The Orioles have had youngsters before, quite a few of them. Some, like Infielders Ron Hansen and Brooks Robinson, have been up and down several times. Others, like Pitchers Jerry Walker (left) and Milt Pappas, scarcely know what bus trips and cheap hotels are like. They came up and stayed up, playing alongside a Paul Richards assortment of baseball leftovers. This year the Orioles are putting the old folks out to pasture: aging Bob Nieman and unpredictable Billy Loes were traded; skillful hangers-on Billy Klaus and Billy Gardner have lost their starting jobs; familiar names like Walt Dropo and Arnold Portocarrero may drop right off the roster. Of the old bunch, only Catcher Gus Triandos and Outfielder Gene Woodling can still call themselves regulars. "The youth movement," said a happy club official this spring, "is in full swing."
But the Orioles, who scored fewer runs than any other team in the league, must depend again on pitching and defense, because the club still lacks power. Baltimore's young pitchers are admittedly remarkable. Pappas was the Orioles' leading pitcher last year at the ripe old age of 19: he completed 15 of 27 starts (second only to Washington's Pascual) and won 15 of 24 decisions for the best won-lost percentage on the staff. He compiled an ERA of 3.27, to rank 10th among American League pitchers, but only fourth among Baltimore starters (behind league-leader Hoyt Wilhelm, Walker and since-traded Billy O'Dell). Walker, at 21 a thinker with good control and plenty of breaking stuff, slacked off after a fast start (7-3 in early July) and finished the season with 11 victories, 10 defeats and an ERA of 2.92. Jack Fisher (21) pitched only 89 innings for Baltimore last year (1-6 but a 3.03 ERA) before being sent to Miami for more seasoning. A fast-baller with both a control and a weight problem, he has the best potential of any of the young pitchers and is expected to be a regular starter, along with Chuck Estrada (22), the real sleeper of the staff. Estrada (14-6 at Vancouver) didn't get out of service until late in March and has had no major league experience, but he has a fast curve, a good changeup and a blazing fast ball that can explode in any direction.
The departure of O'Dell left erratic Billy Hoeft and veteran loser Rip Coleman as the only southpaws on the roster. Hoeft, once the Tigers' best pitcher, has picked up a slider and slip pitch (a Richards variation on the palm ball) and is his usual optimistic self. Steve Barber, a 21-year-old lefty, has a fine sinking fast ball but almost nothing that breaks. Richards is resigned to a makeshift bullpen operation. Former relievers Wilhelm and Hal Brown, who last season won 26 games as starters, will split their time between starting and relief work. Ex-Giant Gordon Jones will be in the bullpen every day, with the kid starters available for spot duty.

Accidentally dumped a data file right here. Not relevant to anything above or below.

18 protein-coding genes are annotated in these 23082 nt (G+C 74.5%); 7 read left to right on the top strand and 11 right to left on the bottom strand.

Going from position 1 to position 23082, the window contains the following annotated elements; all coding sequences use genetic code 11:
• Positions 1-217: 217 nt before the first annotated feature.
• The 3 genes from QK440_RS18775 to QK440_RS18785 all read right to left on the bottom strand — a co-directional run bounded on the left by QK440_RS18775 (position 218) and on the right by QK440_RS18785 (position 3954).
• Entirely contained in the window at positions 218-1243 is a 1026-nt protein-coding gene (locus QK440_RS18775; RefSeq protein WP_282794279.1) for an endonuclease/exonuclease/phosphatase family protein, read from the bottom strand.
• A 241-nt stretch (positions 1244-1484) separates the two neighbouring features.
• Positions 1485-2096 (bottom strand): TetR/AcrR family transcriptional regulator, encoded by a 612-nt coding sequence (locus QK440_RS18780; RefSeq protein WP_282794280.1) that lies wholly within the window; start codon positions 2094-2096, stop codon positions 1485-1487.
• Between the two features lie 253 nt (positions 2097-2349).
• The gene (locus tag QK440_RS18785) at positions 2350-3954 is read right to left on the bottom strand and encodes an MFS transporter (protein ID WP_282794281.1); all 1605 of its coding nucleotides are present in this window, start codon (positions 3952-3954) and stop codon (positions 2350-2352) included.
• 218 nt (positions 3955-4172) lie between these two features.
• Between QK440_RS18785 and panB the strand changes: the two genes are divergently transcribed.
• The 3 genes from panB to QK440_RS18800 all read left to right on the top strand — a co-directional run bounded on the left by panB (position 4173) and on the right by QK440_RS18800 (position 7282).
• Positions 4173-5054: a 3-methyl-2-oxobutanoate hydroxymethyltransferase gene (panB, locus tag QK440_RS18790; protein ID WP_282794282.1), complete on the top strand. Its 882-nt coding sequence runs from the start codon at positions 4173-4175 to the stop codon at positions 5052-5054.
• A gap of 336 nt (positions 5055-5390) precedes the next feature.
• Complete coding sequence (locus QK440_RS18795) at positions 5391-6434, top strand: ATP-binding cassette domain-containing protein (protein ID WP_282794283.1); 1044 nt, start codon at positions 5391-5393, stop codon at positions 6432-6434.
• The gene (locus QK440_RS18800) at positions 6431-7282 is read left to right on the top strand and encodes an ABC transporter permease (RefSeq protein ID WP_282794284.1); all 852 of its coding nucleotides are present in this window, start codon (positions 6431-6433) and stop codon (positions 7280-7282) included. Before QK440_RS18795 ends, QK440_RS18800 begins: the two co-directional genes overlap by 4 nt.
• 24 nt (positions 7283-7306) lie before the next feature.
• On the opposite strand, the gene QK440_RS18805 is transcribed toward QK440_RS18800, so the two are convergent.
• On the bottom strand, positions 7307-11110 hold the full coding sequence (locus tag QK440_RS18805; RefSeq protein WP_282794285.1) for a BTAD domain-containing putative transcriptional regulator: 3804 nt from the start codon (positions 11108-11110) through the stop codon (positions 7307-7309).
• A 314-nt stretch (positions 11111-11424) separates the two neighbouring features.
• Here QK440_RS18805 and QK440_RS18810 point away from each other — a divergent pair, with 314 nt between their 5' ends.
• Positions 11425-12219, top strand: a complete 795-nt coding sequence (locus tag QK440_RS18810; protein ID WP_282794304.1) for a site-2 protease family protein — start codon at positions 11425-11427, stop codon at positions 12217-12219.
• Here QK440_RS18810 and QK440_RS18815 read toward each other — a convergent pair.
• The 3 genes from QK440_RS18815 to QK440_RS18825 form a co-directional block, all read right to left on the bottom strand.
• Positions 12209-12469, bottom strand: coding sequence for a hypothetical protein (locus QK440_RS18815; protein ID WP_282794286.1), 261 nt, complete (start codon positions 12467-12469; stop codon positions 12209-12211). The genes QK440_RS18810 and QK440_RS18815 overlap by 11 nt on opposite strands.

?LIQUIDATE THE INFIELD
Baltimore is determined to remake its weak-hitting infield, and only first base—for want of a good young candidate—will escape the general purge. Third base has been deeded outright to Brooks Robinson, who had made three previous unsuccessful bids for it. A tiger defensively, Robinson at last shows promise as a hitter as well; in 88 games last year he had 89 hits and a batting average of .284. Another classy fielder, gangly Ron Hansen, has taken over at shortstop. Hansen, still only 21, appears to have few equals in fielding his position. He is a low-average hitter but he has some power, and it's generally conceded he can hold the shortstop job with a .220 BA. Slender Jerry Adair was the best prospect at second base until a hustler named Marv Breeding showed up. Breeding hit surprisingly well in training (14 for 23 at one point) and fielded competently. Either he or Adair could start the season at second, but the aggressive Gardner, a first-rate double-play man, will probably move back into the lineup before long. Bob Boyd has survived a half-dozen unimpressive candidates to retain squatter's rights at first. A weak fielder, Boyd's BA dipped to .265 in 1959 after three straight years over .300.
?A GOOD-LOOKING OUTFIELD
The departure of slow Bob Nieman and the arrival of fleet Jackie Brandt has strengthened the outfield immeasurably. Brandt, a line-drive hitter with occasional power, is a fielder capable of meeting Memorial Stadium's dual challenge: a cavernous center field and a stationary left fielder, Gene Woodling. At 37, Woodling is content to hit his .300 and leave the outfield's quick starts and long runs to the younger men. Willie Tasby, on Brandt's other flank, is fast and well-coordinated, and is sure to benefit from his switch from center field. Left-handed-hitting Al Pilarcik, a .282 hitter last year, will take over in right if Tasby tails off.
[This article contains a table. Please see hardcopy of magazine or PDF.]